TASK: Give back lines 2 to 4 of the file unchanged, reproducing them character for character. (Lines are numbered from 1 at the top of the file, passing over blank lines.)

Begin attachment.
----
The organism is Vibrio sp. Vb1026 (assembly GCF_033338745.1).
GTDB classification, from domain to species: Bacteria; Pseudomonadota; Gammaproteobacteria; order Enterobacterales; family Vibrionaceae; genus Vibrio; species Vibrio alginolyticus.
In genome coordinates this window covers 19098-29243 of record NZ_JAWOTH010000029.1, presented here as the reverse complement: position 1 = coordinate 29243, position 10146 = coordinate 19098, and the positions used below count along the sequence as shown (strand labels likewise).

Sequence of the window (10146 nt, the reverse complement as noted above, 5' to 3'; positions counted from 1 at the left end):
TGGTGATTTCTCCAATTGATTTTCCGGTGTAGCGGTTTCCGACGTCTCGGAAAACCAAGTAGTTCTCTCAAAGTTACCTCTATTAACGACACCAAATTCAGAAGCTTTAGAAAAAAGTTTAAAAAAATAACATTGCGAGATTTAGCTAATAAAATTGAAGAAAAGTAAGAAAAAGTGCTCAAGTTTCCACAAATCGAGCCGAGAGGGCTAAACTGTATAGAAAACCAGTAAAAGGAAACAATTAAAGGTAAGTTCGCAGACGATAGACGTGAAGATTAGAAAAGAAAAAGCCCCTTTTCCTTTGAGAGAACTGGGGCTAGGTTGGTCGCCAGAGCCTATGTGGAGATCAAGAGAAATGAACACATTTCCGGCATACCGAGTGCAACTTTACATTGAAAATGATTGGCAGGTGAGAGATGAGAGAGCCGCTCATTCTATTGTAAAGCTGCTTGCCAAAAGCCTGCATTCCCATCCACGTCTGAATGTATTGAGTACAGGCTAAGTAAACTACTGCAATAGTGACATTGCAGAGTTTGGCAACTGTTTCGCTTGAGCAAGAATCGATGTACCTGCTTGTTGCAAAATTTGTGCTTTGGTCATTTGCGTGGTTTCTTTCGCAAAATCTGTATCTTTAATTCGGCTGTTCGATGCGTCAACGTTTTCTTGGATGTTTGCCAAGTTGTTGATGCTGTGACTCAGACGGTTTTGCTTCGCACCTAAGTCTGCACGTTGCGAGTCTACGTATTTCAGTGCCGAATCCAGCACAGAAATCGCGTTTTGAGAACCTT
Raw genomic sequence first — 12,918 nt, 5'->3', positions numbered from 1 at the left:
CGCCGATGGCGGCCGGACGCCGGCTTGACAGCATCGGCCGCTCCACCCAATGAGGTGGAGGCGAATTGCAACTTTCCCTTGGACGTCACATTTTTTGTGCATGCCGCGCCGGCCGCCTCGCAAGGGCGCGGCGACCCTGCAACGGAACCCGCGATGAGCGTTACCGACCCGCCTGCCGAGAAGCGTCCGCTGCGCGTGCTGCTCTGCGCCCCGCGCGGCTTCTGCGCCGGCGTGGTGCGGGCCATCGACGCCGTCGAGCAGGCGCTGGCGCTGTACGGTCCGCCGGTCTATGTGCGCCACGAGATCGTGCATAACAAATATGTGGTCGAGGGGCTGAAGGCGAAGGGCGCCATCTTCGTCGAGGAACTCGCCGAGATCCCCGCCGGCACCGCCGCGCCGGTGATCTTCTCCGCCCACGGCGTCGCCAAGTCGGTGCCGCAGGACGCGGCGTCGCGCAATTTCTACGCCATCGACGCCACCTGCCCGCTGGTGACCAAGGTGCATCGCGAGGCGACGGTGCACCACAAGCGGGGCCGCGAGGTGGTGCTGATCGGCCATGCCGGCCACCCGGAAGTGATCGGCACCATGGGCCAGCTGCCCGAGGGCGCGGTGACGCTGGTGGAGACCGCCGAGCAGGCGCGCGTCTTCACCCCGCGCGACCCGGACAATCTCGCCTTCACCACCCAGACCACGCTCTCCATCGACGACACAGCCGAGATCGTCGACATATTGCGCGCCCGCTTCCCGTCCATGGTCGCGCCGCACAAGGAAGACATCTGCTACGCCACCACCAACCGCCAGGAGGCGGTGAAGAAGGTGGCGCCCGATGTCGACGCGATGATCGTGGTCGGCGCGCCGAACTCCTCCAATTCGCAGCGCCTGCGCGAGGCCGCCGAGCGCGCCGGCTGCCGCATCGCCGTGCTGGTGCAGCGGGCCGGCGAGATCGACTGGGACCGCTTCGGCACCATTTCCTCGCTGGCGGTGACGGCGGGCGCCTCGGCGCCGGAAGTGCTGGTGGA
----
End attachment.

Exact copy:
GTDB classification, from domain to species: Bacteria; Pseudomonadota; Gammaproteobacteria; order Enterobacterales; family Vibrionaceae; genus Vibrio; species Vibrio alginolyticus.
In genome coordinates this window covers 19098-29243 of record NZ_JAWOTH010000029.1, presented here as the reverse complement: position 1 = coordinate 29243, position 10146 = coordinate 19098, and the positions used below count along the sequence as shown (strand labels likewise).

Sequence of the window (10146 nt, the reverse complement as noted above, 5' to 3'; positions counted from 1 at the left end):